Rosina Lippi's Reviews > The Wilde Women

The Wilde Women by Paula Wall
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Jan 18, 2010

it was ok
bookshelves: fiction, reviewed-here

Another southern town dominated by a family of beautiful, smart, sexually provocative, self-assured women. Five Points Tennessee has been brought low by the depression, but the residents retain their abiding interest in the Wilde sister's fight over Bourne Cavanagh, the heir to a legendary whiskey distillery empire, and the man who Pearl leaves at the altar to travel the world.

Her younger sister Kat stays behind, the star employee at the shirt factory. She's self confident enough to rebuff Mason Hughes, the factory owner, while she leads a secret life of the mind. Then Pearl sashays home three years after the canceled wedding in order to open a high-class bordello that will draw the state's wealthy and powerful. Pearl single-handedly turns the economy around. While Kat continues to entice but evade Mason, Pearl takes up the old battle with Bourne.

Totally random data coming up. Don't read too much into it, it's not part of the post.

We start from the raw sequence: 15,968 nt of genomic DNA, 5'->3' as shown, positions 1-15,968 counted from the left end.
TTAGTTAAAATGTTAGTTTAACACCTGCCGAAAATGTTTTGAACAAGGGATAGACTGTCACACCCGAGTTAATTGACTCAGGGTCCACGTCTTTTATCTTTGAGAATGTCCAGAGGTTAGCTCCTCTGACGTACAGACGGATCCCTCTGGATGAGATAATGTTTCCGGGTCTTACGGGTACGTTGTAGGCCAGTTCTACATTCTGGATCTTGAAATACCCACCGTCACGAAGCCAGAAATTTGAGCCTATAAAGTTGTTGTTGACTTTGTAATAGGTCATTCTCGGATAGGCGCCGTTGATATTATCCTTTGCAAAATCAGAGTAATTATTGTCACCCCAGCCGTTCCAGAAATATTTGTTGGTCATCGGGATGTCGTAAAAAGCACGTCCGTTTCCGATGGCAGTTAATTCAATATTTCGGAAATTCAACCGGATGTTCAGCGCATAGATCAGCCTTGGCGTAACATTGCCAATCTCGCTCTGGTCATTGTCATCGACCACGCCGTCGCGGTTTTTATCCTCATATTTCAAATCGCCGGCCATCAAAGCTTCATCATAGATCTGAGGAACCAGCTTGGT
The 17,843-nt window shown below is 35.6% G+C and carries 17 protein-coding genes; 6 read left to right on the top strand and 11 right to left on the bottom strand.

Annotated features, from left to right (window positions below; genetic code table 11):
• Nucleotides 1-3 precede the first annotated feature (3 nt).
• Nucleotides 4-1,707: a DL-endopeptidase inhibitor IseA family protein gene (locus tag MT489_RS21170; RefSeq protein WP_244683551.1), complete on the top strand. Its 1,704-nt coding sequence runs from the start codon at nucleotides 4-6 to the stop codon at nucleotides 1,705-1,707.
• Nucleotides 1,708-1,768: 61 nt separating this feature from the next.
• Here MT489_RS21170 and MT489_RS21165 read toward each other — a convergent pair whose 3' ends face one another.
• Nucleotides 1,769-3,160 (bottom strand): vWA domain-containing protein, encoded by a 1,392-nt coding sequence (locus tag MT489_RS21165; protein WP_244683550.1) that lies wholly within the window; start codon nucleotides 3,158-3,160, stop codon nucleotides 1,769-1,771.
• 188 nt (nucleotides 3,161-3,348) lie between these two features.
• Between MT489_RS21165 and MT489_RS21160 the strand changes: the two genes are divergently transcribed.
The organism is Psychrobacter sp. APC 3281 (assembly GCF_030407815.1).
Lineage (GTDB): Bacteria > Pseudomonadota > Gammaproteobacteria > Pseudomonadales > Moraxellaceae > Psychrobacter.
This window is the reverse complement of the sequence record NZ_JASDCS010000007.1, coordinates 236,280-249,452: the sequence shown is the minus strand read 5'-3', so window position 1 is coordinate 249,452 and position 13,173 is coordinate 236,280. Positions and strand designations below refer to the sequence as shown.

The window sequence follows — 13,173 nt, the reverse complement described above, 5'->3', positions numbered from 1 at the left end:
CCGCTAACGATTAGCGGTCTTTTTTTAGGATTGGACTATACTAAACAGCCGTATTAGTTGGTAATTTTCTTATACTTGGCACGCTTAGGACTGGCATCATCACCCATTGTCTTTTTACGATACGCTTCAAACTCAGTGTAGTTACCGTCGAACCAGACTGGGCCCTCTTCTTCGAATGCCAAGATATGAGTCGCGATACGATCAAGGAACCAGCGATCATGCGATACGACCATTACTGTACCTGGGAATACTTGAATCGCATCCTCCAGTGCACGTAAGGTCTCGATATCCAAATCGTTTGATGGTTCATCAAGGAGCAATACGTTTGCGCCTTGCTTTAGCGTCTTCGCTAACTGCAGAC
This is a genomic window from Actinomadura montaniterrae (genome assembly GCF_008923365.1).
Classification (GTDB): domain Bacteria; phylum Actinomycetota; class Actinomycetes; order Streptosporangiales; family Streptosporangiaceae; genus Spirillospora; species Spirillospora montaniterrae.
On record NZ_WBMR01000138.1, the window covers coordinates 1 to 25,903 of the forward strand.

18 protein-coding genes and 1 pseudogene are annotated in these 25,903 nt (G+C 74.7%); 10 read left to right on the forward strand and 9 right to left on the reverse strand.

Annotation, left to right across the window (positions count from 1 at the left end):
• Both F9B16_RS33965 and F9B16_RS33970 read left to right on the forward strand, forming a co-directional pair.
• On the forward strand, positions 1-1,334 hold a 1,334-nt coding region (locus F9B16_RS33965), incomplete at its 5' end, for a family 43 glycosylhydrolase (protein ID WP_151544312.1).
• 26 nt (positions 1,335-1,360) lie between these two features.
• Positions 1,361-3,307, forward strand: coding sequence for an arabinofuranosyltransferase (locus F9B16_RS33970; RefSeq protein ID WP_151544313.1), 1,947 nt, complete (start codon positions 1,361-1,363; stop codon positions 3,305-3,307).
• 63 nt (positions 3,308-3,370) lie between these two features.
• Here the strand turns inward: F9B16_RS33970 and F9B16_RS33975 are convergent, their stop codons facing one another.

These main story lines are broken up by vignettes about the many secondary characters, ranging from the odd to the disturbing. The wryly observant, opinionated and omniscient narrator is entertaining, but overall the story is uneven and unfocused.

first written for pw
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